I hope you enjoy these photos. If you haven't already, check out the Instagram Reel video I posted late last week. I plan to do a longer video edit soon, so stay tuned.


John Cutter

David Buckley

Noah Zittrer



David Buckley

James Corgill





Scott Hyland

Noah Zittrer

Morne Diedericks

James Corgill

Scott Hyland

John Cutter

























written & photos by Mac Barnhardt

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Are you looking to enjoy the Lowcountry waterways from a different perspective, get exercise, make new friends, be a part of a team, and give back? Look no further than the Charleston Paddle Club. They are a local non-profit group (501(c)3) located in Charleston, South Carolina. The organization is passionate about paddle sports, physical fitness, fun, and keeping the waterways clean.



Whether you are a paddling beginner or are an experienced paddler, the Charleston Paddle Club (CPC) encourages you to come out. Located at Brittlebank Park along the Ashley River and next to Bristol Marina, the CPC welcomes members of all ages and skill levels, emphasizes fun, and loves introducing people to new paddle sports while enjoying the beautiful Charleston waterways. It is a wonderful way to get in great shape and make new friends.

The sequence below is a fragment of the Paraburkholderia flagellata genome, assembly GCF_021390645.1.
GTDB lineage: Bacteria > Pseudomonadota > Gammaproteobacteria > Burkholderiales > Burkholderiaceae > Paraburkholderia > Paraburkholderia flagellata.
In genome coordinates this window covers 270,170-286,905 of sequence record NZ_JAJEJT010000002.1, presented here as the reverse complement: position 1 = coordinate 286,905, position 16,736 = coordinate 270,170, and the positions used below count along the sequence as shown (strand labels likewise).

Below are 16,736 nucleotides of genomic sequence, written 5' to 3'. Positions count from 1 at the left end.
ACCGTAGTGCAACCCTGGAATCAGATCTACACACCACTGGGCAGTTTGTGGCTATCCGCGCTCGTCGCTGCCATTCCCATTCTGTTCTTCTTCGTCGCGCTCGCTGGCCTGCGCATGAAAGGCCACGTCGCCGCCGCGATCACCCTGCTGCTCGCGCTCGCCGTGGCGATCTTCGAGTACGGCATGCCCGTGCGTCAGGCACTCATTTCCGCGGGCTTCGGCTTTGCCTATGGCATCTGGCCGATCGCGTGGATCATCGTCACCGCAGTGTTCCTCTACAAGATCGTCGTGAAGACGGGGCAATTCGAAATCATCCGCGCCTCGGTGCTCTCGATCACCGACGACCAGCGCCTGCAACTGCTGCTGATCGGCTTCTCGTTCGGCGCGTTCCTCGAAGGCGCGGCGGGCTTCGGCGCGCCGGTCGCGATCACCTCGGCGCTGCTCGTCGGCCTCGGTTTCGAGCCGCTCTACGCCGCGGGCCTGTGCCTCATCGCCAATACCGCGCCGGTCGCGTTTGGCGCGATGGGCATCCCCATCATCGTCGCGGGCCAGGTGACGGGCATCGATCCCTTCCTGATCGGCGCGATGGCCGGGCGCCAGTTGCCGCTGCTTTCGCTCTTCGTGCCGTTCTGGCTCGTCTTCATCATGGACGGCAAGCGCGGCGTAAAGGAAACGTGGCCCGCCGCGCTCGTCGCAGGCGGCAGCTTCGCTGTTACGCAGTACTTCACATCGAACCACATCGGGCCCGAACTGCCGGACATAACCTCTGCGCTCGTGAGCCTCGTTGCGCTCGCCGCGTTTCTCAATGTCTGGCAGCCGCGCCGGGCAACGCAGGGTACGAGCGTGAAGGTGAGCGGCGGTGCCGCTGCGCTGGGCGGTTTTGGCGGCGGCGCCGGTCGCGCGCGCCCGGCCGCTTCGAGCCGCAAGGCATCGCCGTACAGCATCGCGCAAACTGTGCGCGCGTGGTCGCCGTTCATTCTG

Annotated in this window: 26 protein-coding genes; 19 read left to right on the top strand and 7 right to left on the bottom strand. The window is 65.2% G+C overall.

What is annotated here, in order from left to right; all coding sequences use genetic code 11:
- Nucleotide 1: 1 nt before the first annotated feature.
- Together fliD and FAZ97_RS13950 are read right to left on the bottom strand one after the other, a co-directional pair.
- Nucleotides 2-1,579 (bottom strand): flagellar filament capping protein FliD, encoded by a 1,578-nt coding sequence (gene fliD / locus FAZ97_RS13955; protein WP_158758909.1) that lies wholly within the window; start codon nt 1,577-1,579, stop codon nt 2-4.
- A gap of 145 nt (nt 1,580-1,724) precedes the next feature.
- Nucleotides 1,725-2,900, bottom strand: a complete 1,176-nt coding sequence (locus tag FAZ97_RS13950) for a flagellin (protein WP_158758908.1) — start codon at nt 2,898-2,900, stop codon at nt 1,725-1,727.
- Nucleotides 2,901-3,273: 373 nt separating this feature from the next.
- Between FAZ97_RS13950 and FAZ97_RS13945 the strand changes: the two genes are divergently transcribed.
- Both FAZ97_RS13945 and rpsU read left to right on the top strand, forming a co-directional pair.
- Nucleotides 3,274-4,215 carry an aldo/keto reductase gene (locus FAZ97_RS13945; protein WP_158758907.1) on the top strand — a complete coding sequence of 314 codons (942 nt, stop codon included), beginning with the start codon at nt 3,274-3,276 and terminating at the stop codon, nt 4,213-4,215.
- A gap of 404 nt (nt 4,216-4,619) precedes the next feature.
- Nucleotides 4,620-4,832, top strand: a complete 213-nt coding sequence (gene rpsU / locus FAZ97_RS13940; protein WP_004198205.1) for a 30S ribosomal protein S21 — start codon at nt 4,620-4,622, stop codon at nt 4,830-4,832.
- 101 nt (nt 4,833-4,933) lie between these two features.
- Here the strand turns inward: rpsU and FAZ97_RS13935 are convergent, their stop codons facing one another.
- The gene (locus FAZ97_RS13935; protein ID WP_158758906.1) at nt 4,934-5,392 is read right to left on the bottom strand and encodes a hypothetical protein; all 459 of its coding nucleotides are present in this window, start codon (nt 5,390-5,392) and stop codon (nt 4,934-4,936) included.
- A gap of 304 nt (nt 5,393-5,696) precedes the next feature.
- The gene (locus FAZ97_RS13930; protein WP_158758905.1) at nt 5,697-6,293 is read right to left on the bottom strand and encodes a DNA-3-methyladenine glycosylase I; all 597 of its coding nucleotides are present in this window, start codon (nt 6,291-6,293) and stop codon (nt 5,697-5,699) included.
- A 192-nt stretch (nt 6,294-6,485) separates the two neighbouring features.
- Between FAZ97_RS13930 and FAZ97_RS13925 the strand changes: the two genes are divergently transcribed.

CPC has regular events that include weekly dragon boat practices, outrigger canoeing, and different social and volunteer events during the year. The dragon boat team, the Charleston Firebreathers, has competed nationally and internationally. Some club members have competed internationally with Team USA. Club members also compete regionally, nationally, and internationally in outrigger canoe events individually, or as part of a crew. This is truly one of the few team sports where a winning team can include people of all genders, ages and sizes.



If you’re a beginner, CPC will teach you basic paddling form, as well as on-water safety and commands. You can join them for up to 3 paddle sessions (and unlimited social events) before you’ll be asked to pay club dues. These dues help towards operating and maintenance costs, equipment purchases, training opportunities and facilities for the members. Once you’re a CPC member, you can sign up for any team paddle or regular club session that matches your skill level. You’ll get access to all dragon boat practices and six-person outrigger canoe (OC6) outings that match your fitness and skills level, opportunities to race competitively, and invitations to all team social events. As a non-profit, they also participate in keeping the waterways clean.


What is dragon boating? Dragon boats are large canoe-like vessels, manned by up to 20 paddlers (in a standard size boat) that sit in pairs and facing the bow along the length of the boat. The paddlers race the boat various distances using single bladed paddles. Dragon boats are typically fitted with ornate wooden carved dragon heads and tails. The sport originated in southern China over 2,000 years ago.